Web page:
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Money Management

Labor Department grants exemptions to 5 managers affiliated with banks connected to LIBOR cases

The U.S. Department of Labor headquarters stands in Washington, D.C., U.S., on Wednesday, July 3, 2013. The U.S. Department of Labor is scheduled to release unemployment rate figures on Friday, July 5. Photographer: Andrew Harrer/Bloomberg

Five money managers affiliated with banks convicted of currency price fixing received exemptions to continue serving retirement fund clients, according to a Department of Labor notice in the Federal Register.

The exemptions for qualified professional asset managers, known as QPAMs, are required whenever a money manager's affiliates or parent is convicted on criminal charges.

The notice was published late last month. Labor Department officials proposed in November 2016 to grant the exemptions for money management units of Deutsche Bank, Citigroup, Barclays Capital, J.P. Morgan Chase and UBS, under certain conditions, and gave temporary exemptions while reviewing the cases.

For all five financial institutions, the exemptions were granted because they were considered administratively feasible, in the interests of plans served by the money managers, and "protective of the rights of the participants and beneficiaries" of those plans, according to the notice.

Each exemption comes with specific conditions, which in general require informing all ERISA-covered plans and IRAs receiving discretionary fiduciary services; hiring independent auditors; and developing training programs for all relevant defined benefit QPAM asset/portfolio management, trading, legal, compliance and internal audit personnel at least annually.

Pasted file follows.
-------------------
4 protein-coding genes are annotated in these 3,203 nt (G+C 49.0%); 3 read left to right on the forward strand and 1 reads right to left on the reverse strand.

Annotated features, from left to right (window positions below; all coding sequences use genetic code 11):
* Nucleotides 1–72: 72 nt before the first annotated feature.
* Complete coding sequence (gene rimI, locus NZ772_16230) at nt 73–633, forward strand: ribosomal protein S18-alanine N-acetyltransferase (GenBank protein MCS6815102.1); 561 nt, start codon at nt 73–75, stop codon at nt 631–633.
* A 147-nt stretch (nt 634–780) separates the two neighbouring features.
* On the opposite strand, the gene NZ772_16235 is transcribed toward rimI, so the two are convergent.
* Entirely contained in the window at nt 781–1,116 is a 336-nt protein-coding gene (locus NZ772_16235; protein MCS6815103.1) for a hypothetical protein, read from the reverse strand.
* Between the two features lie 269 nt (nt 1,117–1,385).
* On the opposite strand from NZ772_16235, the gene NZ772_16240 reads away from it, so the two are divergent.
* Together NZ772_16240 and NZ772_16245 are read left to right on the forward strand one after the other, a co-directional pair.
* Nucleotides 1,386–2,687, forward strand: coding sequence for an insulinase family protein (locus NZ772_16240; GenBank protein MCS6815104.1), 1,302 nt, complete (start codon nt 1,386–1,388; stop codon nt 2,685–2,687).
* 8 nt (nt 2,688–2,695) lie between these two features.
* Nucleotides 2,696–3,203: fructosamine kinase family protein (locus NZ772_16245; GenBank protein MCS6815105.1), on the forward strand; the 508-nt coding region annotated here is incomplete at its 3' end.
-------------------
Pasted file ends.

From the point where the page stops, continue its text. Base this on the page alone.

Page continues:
Deutsche Bank, Citigroup, Barclays Capital, and J.P. Morgan Chase affiliates were granted five-year exemptions, while UBS received one for three years.

Citigroup and Barclays Capital asked for 10 years, and J.P. Morgan Chase and UBS sought one for nine years, arguing that the criminal actions were unrelated to the retirement asset management divisions, but DOL officials noted that other regulators involved in the currency fixing cases found that the firms "did not exercise adequate control."

UBS' exemption was limited to three years "in light of the severity of the misconduct, the repeated criminal violations, and the breach of a previous exemption, which was itself necessitated by criminal conduct," the DOL notice said.

Bartlett Naylor, a financial policy advocate for watchdog group Public Citizen's Congress Watch, said in an email that while the exemptions were not surprising, "it's discouraging that the Trump DOL continues the degrading use of exemptions from penalties otherwise mandatory following misconduct." In the case of Deutsche Bank, a large lender to the Trump Organization, Mr. Naylor said, "it's impossible to disentangle the president's own conflict. That further undermines American confidence that Washington will hold major Wall Street firms to account."